Since 2010, a shade over 50 clinics offering abortion services have closed due to new state legislation limiting the procedure, according to a recent survey.
Fifty-two abortion clinics have shut their doors in 26 states, according to a Huffington Post nationwide survey of state health departments, the results off which were announced Monday morning.
The Post further noted:
Several more clinics are only still open because judges have temporarily blocked legislation that would make it difficult for them to continue to operate. Nebraska and Massachusetts have each added one clinic since 2010, and the other 22 states, most of which have not passed new anti-abortion laws since 2010, were unable to accurately count their clinics because their health departments do not license abortion providers separately from other kinds of medical providers.
“This kind of change is incredibly dramatic,” said Elizabeth Nash, state issues manager at the Guttmacher Institute, a reproductive health research organization. “What we’ve been seeing since 1982 was a slow decline, but this kind of change … [is] so different from what’s happened in the past.”
Disregarding the fact that 52 clinic closures across 26 states works out to an average of a mere two per state, it’s instructive to examine how the states have restricted abortions in recent years. They can be generally lumped into two categories: restricting abortions by time and facility.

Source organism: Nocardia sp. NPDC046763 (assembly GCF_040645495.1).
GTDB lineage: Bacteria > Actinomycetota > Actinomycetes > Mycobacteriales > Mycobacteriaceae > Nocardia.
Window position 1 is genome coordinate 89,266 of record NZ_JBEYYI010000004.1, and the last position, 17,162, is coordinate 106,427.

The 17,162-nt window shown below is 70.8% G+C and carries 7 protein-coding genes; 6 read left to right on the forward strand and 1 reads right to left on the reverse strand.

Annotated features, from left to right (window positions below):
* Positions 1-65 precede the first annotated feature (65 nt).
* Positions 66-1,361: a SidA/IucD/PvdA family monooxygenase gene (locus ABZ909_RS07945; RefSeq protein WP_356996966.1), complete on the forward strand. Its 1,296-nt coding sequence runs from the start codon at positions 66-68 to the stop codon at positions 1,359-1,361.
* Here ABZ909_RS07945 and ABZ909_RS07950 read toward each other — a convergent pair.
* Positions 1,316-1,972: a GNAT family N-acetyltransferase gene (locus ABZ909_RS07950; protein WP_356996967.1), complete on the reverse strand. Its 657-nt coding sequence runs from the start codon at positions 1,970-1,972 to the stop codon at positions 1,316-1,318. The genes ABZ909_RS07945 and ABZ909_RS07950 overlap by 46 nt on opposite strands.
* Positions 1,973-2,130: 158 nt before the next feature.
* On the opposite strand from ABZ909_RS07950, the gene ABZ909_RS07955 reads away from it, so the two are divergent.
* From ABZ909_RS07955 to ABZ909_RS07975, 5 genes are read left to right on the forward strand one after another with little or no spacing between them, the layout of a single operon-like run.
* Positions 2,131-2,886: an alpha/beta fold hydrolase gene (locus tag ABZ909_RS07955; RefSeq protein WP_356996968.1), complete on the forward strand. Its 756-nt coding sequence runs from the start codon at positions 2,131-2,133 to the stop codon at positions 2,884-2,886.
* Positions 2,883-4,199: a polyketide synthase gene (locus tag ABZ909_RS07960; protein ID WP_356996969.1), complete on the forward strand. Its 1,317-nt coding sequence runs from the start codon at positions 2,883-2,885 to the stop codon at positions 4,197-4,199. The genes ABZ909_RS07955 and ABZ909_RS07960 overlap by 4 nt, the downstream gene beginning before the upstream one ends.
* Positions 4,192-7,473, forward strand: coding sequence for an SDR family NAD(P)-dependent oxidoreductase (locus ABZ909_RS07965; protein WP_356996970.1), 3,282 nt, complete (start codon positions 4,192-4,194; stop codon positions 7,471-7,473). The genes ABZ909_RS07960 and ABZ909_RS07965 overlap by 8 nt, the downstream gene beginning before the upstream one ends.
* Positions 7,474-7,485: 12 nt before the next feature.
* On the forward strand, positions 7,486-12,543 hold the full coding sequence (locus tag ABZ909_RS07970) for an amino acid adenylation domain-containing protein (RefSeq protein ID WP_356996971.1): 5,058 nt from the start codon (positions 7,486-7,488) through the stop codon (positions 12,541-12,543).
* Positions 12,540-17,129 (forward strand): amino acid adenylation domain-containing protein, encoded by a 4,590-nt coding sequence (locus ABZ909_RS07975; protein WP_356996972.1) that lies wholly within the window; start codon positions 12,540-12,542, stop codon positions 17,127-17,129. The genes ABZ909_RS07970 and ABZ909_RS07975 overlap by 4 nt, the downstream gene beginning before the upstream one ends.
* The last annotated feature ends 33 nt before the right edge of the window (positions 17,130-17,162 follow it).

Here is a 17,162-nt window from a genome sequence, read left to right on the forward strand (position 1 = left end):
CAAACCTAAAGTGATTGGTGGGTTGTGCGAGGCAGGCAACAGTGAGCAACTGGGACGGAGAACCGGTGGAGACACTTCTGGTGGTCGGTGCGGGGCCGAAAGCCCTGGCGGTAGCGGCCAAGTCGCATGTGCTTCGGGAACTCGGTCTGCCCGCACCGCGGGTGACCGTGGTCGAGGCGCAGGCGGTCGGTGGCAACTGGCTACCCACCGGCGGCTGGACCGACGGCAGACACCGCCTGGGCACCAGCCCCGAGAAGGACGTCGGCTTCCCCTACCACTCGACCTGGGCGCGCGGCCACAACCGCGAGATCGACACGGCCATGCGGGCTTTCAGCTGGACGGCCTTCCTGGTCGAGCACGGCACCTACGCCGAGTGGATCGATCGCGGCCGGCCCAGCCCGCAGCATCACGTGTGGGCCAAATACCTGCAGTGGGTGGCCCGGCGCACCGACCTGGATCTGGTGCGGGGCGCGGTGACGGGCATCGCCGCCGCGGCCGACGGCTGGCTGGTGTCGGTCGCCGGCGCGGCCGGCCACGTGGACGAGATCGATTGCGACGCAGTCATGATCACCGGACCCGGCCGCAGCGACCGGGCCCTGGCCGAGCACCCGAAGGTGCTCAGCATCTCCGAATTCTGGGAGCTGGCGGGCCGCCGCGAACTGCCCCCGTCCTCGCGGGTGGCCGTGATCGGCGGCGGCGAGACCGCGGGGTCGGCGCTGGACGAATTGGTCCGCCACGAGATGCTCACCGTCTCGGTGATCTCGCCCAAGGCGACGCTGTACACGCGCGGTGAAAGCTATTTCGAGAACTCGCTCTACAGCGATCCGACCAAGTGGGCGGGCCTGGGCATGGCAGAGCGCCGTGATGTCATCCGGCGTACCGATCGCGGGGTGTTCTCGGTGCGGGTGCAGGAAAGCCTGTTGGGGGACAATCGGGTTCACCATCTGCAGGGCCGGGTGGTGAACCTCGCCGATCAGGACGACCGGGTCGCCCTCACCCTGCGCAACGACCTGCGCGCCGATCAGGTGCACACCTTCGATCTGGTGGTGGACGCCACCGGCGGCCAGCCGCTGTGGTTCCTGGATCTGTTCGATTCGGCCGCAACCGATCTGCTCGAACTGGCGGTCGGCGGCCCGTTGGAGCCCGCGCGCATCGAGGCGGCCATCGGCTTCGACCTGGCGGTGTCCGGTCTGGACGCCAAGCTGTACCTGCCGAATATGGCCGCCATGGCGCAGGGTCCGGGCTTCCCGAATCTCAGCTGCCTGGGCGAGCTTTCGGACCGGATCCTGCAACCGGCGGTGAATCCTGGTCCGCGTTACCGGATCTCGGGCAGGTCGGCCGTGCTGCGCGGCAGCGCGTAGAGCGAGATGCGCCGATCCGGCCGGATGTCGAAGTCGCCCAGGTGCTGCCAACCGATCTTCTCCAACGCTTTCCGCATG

The recently-passed Texas law does both, by banning abortions after 20 weeks of pregnancy, and by requiring clinics to meet the standards of an ambulatory surgical center. It also mandates that a doctor have admitting privileges at a hospital within 30 miles of the abortion facility, according to The New York Times.
With respect to time, late-term abortions are rapidly losing favor in the United States. The Washington Post conducted a survey in July that indicated the public overwhelmingly would either outlaw abortion altogether, or limit it earlier than 20 weeks of gestation. The poll results margin was 56 to 27 percent.
Moreover, 20 weeks is itself a long period when compared to what goes on in Europe. The Weekly Standard reported in July that the vast majority of European countries limit abortions to 12 weeks after fertilization — not 20.
As for clinic facilities, the Center for Disease Control reported 403 maternal deaths as the result of legal abortions from the years 1973 to 2008, 12 of them in 2008.
Those on the left calling for abortions “any time, for any reason,” cite “women’s health” as the underlying factor. There can be no greater health issue than life itself.
The panic the Huffington Post reported Monday on abortion clinic closures is misplaced. Roe vs. Wade is still the law of the land, and in recognition of this fact, states are simply making the procedure as safe as possible for everyone.